I feel fortunate that I did not wait a long time to have this surgery since my muscles still feel strong and I am healing fast. This past weekend I have transitioned to using a cane daily and have drove to my office on Monday for the first time without any issues for the 60 min round trip drive. Even made a short trip to Home Depot leaning on the shopping cart with the wife.

    If there is any slight discomfort I know to stop and get home right away assuming the position on the couch or recliner with my friend the ice pack. So far so good not being in the ODIC.
     
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  15. Jaycey

    Jaycey SUPER MODERATOR Moderator

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    Not waiting too long can be very beneficial. If you limp around for any length of time your body tries to compensate. Other areas see the impact.

    In my experience not waiting for my second THR resulted in a faster and much less complicated recovery.
     
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  16. Layla

    Layla FORUM ADVISOR Forum Advisor

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    Happy Tuesday and Happy Two Week Anniversary!
    Staples out today, yay :happydance: you're not going to miss them.
    I hope you have a good visit with your OS and get all your questions answered.
    Your recovery seems to be going well. You're lucky.

    In addition to your surgeons recommendations as to how much you should be walking, check out the
    Activity Progression for THR as a rough guideline also.
    http://bonesmart.org/forum/threads/activity-progression-for-thrs.13187/

    Let us know how your appt goes. We'd love to hear.
    A great day to you :)
    @goblue61
     
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  17. Wayfarer

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    Good Blue, that's what I'm trying to do starting this week; a little tough last week with the rain and all, AND motivation not all there, but I'm trying to get in a routine.

    Plan is to walk the dogs (did it today and yesterday) for a shortish walk up the hill (a couple hundred yards maybe) and end of road on our street in the mornings without the cane; mid-mornings for me. About a 15-20 min RT if I wait for the dogs to sniff around. Then, if I can, a walk midday if I'm at the house for a bite and meds. Then in the evenings (yeh for longer days approaching!), same walk without the dogs more than likely--at least that was the case last night. Daughter remarked last night, wow, that was quick, like 10 minutes. I guess it was kind of quick, I did kind of pump it out pretty quick--had the cane with me too. Then icing down in the evenings.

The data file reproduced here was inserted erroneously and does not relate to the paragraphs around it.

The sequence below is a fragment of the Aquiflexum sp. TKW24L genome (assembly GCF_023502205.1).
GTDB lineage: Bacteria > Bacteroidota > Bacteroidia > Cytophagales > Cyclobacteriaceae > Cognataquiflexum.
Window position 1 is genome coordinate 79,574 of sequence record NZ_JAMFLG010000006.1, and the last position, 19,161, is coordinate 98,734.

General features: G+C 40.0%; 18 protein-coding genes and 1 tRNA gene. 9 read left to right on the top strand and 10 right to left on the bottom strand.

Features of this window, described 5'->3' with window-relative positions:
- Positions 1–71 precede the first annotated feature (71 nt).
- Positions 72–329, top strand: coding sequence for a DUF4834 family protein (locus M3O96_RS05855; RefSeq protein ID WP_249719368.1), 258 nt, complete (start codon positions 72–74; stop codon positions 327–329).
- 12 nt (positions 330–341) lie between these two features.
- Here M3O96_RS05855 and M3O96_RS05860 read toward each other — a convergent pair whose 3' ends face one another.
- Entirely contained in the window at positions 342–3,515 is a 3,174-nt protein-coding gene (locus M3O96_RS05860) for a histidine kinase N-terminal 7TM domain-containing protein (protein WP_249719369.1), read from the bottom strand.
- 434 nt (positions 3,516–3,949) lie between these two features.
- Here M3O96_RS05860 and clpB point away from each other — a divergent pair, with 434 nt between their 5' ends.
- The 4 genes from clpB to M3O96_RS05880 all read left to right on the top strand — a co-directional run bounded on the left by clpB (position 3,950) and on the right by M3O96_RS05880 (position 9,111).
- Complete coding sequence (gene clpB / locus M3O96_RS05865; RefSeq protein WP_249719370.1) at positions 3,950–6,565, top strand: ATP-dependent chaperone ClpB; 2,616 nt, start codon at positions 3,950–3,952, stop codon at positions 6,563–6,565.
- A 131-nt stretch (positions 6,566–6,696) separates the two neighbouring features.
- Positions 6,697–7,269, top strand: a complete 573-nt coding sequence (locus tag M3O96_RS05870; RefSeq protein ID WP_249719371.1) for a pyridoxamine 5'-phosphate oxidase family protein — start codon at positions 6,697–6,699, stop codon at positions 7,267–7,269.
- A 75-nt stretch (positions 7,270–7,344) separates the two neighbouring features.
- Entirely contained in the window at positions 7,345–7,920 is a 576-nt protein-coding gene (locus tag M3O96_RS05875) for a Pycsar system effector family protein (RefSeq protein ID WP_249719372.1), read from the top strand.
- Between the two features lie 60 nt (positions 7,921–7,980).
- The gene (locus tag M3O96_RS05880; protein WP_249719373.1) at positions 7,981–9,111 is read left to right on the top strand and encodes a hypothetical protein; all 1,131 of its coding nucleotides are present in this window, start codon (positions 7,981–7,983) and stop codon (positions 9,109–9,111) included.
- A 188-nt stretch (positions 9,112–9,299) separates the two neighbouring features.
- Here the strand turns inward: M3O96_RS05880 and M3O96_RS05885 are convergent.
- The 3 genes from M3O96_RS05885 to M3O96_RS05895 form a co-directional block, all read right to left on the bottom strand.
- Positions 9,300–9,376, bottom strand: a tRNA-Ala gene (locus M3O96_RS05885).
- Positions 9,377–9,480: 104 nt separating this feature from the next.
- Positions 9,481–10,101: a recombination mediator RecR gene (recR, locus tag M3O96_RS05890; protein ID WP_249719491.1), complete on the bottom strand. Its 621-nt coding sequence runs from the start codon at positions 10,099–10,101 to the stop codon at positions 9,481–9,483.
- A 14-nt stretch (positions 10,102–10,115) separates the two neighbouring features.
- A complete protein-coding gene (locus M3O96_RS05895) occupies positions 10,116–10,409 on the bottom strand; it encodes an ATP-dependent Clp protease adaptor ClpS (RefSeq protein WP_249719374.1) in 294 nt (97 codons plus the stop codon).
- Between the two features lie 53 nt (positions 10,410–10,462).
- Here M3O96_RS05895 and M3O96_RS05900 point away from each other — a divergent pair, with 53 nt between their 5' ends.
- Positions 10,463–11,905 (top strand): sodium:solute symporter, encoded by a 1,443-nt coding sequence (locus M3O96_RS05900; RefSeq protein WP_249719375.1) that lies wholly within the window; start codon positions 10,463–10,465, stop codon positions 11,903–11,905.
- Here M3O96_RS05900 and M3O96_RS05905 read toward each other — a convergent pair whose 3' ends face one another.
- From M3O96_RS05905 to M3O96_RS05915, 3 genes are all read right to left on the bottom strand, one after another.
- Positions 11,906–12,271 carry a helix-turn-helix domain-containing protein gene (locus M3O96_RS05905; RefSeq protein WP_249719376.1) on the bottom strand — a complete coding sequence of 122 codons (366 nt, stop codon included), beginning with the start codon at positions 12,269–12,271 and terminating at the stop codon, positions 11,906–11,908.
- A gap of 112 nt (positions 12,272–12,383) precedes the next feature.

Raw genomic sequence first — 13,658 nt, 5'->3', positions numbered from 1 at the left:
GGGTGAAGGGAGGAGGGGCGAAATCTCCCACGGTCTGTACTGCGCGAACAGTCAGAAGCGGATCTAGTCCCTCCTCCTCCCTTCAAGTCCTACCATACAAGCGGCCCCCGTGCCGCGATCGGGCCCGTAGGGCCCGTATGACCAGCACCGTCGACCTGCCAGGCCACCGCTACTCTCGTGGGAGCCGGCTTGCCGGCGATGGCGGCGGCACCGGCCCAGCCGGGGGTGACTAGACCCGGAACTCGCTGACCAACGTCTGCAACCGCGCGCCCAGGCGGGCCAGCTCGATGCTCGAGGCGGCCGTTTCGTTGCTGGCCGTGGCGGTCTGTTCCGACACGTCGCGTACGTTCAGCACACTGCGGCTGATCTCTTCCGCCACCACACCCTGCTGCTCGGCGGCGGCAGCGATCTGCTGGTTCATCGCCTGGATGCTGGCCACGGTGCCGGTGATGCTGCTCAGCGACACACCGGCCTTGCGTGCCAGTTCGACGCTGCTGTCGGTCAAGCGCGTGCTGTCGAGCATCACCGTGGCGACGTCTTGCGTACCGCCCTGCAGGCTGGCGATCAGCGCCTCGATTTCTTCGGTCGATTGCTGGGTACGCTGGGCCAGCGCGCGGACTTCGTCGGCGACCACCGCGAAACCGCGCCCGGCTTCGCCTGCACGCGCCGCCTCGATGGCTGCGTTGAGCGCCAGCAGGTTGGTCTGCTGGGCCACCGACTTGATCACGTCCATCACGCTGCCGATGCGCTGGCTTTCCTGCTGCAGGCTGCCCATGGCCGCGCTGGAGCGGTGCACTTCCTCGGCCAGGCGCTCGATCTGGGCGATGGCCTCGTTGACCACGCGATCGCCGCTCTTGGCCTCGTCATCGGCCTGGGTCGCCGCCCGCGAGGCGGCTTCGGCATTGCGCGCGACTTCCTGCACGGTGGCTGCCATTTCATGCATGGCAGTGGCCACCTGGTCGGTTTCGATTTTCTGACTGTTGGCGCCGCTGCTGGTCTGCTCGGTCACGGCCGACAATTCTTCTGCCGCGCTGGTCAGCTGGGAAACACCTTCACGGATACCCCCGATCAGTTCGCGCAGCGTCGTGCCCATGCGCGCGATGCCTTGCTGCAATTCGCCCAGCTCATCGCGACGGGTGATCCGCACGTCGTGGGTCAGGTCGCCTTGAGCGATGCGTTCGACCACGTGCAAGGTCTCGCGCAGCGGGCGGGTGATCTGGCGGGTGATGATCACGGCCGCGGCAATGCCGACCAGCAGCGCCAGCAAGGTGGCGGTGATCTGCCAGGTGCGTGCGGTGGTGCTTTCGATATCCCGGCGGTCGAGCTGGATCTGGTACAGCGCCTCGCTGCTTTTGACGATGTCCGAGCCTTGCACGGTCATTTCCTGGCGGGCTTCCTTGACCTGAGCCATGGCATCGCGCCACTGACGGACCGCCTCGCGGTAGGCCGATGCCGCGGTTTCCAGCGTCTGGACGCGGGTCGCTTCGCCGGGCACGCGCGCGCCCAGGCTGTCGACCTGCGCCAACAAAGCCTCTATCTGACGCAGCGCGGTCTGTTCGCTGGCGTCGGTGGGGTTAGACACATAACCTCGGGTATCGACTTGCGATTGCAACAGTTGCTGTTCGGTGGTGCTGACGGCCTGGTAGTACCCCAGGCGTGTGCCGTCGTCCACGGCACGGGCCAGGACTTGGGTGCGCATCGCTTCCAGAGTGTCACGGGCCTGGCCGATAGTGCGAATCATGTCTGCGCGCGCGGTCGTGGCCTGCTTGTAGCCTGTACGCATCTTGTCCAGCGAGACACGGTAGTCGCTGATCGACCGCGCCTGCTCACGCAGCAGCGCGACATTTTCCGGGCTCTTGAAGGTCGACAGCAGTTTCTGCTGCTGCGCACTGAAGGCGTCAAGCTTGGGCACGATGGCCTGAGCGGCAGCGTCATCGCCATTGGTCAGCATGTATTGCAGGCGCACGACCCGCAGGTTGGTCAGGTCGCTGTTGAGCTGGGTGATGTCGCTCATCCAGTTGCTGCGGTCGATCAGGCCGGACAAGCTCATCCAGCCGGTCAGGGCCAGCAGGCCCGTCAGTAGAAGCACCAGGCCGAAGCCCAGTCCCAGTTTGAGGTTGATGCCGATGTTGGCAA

Plan is next week to do a "loop" around the hills and neighborhood, probably twice a day/night. That will probably take 20 or more minutes. Will see how that goes. Already the uphill is no real problem, slight discomfort walking down the hill.

    Good luck with the staples!
     
  18. Debru4

    Debru4 senior

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    Much like hiking in the Rocky Mts.---the uphill climb doesn't hurt as much (although it often wears me out), but the downhill trip really pounds the joints. Of course, this refers to my presurgery outings---I haven't ventured into the mountains since my hip replacement. I have walked several miles at a time in my somewhat hilly neighborhood and on some local trails but will be curious how my hip responds to the steeper trails---not going to lie.....I am a bit nervous about it.

    Both you and @goblue61 are wise to put the walking first in your recovery. Just walking on different terrain automatically exercises different muscles, and the weight bearing is far safer than lifting actual weights and formal exercises.
     
  19. goblue61

    goblue61 junior member
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    Two week follow up went great today. The 14 staples were removed and my surgeon ok'd me to drive if I felt comfortable doing so and was not impaired by medication.

    My main restriction is not to cross my surgical leg over the other and of course not bend at the waist beyond 90 degrees.

    We talked about follow up out patient PT and he strongly recommended me to go at least 1-2 days a week and follow the exercise and walking schedule that the therapist would recommend. I called my insurance company and 20 visits are covered including the home therapy sessions.

    Doc also told me to keep the walks short and not over do it! He said that by walking too much in the early stages of recovery before the abductor/adductor muscles are healed/ stronger you could over work the bursa causing bursitis.

    Also ok'd to take Ibuprofen. Yea!
     
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  20. goblue61

    goblue61 junior member
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    Debru, Did you visit all 6 countries on the same vacation with a bad hip? How many weeks did it take? That was a heck of a "last hurrah" before your August surgery. Where to this summer? I bet your looking forward to a trip soon without pain. I sure am.

    Layla, I read the Activity progression guidelines you sent and it is a pretty conservative walking schedule. I think its perfect to start out with that routine and adjust a little if needed.